I read the Thomas Covenant series many years ago and enjoyed them, but I could not get into this book at all. I struggled through the whole thing,but found it very boring---none of the characters were developed well enough to get me involved with them, even the main character.
After making it to the end, I found out that this is also a series of books, so no real ending.
Unless you have read the initial series lately and are very loyal to Donaldson, forget this one.
This is coming from a long time listener(8 years?) to Audible books and I have never felt strongly enough about one to right a comment until now.
I have read all kinds of fantasy novels and there are some great ones on Audible. Runes of the Earth is certainly not one of them. I gave it a good shot I listened to the first seven hours. It is utterly boring. I keep waiting for it to get good and waiting for something exciting.
As a side note the prologue will not catch you up on the characters properly. This book is a waste of my credit. I wish I could return it.
Although this is obviously a popular book, I did not find it so at all. After plodding through about 4 hours of repetitious doggrel and (I thought) poorly done hallucinations, I abandoned the book entirely.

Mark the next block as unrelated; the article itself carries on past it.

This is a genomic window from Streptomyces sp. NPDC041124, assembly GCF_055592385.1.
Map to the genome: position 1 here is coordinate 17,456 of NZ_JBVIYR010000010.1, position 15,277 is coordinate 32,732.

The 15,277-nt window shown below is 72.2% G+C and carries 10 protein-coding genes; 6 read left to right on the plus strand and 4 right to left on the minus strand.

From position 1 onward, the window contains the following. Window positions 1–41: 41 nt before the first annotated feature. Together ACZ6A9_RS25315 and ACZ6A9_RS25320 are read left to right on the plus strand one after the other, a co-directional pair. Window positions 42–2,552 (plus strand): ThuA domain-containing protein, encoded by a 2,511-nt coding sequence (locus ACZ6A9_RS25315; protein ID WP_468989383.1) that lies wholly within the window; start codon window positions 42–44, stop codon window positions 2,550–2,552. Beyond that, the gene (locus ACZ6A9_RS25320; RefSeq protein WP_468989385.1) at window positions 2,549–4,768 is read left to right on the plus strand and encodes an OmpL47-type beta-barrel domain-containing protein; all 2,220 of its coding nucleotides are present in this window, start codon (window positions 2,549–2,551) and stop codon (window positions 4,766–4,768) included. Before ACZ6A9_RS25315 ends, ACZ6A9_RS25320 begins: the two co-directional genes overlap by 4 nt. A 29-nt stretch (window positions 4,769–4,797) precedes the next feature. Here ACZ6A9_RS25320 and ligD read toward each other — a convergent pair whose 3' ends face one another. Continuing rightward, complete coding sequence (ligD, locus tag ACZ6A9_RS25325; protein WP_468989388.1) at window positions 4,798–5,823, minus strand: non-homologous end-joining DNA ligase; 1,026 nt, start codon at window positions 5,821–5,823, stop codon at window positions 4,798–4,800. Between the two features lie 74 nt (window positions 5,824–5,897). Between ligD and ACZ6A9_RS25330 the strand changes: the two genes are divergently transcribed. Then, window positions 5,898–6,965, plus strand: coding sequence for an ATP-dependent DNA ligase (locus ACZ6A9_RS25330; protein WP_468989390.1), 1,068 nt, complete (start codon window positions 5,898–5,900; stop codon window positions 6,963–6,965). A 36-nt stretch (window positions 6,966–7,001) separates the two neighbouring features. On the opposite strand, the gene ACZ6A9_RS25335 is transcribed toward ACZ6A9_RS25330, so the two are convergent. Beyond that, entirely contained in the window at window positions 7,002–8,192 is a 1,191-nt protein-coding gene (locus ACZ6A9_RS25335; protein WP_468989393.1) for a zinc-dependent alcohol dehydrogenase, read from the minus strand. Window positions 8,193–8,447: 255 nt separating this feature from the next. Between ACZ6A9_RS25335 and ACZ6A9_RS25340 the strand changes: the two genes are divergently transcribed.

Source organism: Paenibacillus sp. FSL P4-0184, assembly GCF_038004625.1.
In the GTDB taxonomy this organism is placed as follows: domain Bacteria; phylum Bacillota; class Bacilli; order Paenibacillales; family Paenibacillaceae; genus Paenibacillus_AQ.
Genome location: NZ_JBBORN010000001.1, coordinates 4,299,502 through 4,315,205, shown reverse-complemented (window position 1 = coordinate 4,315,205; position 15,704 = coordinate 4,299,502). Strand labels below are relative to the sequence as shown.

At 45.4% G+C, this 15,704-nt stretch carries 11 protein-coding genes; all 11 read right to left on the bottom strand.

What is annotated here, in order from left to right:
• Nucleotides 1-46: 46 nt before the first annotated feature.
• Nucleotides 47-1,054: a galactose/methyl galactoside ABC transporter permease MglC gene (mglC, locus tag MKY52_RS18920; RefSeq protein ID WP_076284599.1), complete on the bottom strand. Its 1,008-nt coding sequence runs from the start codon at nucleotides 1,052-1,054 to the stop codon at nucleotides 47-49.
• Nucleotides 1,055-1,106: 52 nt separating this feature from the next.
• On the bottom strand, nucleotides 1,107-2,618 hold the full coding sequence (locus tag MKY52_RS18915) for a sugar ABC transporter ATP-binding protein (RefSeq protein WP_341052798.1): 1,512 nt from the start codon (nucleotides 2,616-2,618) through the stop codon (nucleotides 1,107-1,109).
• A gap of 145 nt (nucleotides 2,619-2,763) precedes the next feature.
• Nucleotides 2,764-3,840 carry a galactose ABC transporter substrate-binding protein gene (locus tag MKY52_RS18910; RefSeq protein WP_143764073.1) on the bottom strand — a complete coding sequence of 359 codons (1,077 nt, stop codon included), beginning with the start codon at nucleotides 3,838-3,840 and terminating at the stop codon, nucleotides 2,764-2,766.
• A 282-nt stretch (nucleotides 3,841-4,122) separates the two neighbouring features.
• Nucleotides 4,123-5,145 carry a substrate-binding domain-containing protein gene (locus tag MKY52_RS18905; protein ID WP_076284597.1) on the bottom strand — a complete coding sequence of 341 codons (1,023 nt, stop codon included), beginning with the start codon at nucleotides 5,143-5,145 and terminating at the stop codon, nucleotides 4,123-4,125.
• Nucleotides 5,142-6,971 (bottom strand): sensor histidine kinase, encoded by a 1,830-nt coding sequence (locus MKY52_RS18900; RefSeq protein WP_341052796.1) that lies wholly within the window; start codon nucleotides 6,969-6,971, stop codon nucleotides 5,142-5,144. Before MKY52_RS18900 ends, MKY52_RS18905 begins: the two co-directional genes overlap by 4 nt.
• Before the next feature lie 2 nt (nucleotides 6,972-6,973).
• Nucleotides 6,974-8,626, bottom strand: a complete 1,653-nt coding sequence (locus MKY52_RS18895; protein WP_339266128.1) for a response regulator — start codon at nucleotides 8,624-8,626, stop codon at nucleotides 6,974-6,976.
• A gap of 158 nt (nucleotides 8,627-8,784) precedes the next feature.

Even the brilliance of Scott Brick couldn't save this pile of self-indulgant nonsense. These are hours of your life that you will never get back -- use them wisely and skip this literary bucket of ooze.
When I heard that Stephen R. Donaldson, who I completely abandoned during the awful Gap series had revisted "the land" I was quick to snap up this title from audible.com. I loved the first two Thomas Covenant series. Even if I had discerned these mixed reviews for myself, the phosphene glow in my mind that were the land, the white gold fire, and the Staff of Law, I would still have given this book a try. Either way, my discernment was flawed, clouded, "covered with dirt" if you will, dirt on the much abused and worn out Arch of Time if you will indulge me a bit further on...
What a horrible disappointment. Linden Avery is simply the weakest lead character I have ever seen - period. If I hear the words discernment or any variation of phosphorous/phosphenes again, I can't be held responsible for what I might do.
Repetitive, redundant, rehashed, ridiculous - take your pick for which of the above you want to substitute for the "R" in Stephen R. Donaldson on this one.